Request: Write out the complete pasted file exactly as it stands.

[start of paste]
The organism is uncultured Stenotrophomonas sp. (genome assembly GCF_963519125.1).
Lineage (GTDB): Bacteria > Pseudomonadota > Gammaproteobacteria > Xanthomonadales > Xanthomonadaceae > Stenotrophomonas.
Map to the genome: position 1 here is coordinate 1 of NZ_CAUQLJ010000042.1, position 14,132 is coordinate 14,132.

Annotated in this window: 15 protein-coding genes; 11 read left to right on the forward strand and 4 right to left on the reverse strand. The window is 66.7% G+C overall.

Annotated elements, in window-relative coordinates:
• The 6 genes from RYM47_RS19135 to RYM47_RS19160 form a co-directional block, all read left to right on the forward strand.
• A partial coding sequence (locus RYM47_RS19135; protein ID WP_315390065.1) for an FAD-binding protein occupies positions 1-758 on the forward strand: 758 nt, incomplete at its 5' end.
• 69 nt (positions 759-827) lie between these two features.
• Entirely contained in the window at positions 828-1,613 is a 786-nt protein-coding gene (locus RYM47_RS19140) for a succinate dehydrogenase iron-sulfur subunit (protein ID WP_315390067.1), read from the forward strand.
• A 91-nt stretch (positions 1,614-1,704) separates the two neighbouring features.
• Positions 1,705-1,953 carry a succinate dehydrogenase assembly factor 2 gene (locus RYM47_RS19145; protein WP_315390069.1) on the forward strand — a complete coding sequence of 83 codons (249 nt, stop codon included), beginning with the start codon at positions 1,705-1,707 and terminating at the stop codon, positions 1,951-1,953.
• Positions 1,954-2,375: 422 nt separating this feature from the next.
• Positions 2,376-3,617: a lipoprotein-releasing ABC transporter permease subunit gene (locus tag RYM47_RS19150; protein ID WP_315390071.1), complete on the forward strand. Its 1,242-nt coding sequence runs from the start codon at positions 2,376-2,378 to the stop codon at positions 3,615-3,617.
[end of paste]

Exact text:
The organism is uncultured Stenotrophomonas sp. (genome assembly GCF_963519125.1).
Lineage (GTDB): Bacteria > Pseudomonadota > Gammaproteobacteria > Xanthomonadales > Xanthomonadaceae > Stenotrophomonas.
Map to the genome: position 1 here is coordinate 1 of NZ_CAUQLJ010000042.1, position 14,132 is coordinate 14,132.

Annotated in this window: 15 protein-coding genes; 11 read left to right on the forward strand and 4 right to left on the reverse strand. The window is 66.7% G+C overall.

Annotated elements, in window-relative coordinates:
• The 6 genes from RYM47_RS19135 to RYM47_RS19160 form a co-directional block, all read left to right on the forward strand.
• A partial coding sequence (locus RYM47_RS19135; protein ID WP_315390065.1) for an FAD-binding protein occupies positions 1-758 on the forward strand: 758 nt, incomplete at its 5' end.
• 69 nt (positions 759-827) lie between these two features.
• Entirely contained in the window at positions 828-1,613 is a 786-nt protein-coding gene (locus RYM47_RS19140) for a succinate dehydrogenase iron-sulfur subunit (protein ID WP_315390067.1), read from the forward strand.
• A 91-nt stretch (positions 1,614-1,704) separates the two neighbouring features.
• Positions 1,705-1,953 carry a succinate dehydrogenase assembly factor 2 gene (locus RYM47_RS19145; protein WP_315390069.1) on the forward strand — a complete coding sequence of 83 codons (249 nt, stop codon included), beginning with the start codon at positions 1,705-1,707 and terminating at the stop codon, positions 1,951-1,953.
• Positions 1,954-2,375: 422 nt separating this feature from the next.
• Positions 2,376-3,617: a lipoprotein-releasing ABC transporter permease subunit gene (locus tag RYM47_RS19150; protein ID WP_315390071.1), complete on the forward strand. Its 1,242-nt coding sequence runs from the start codon at positions 2,376-2,378 to the stop codon at positions 3,615-3,617.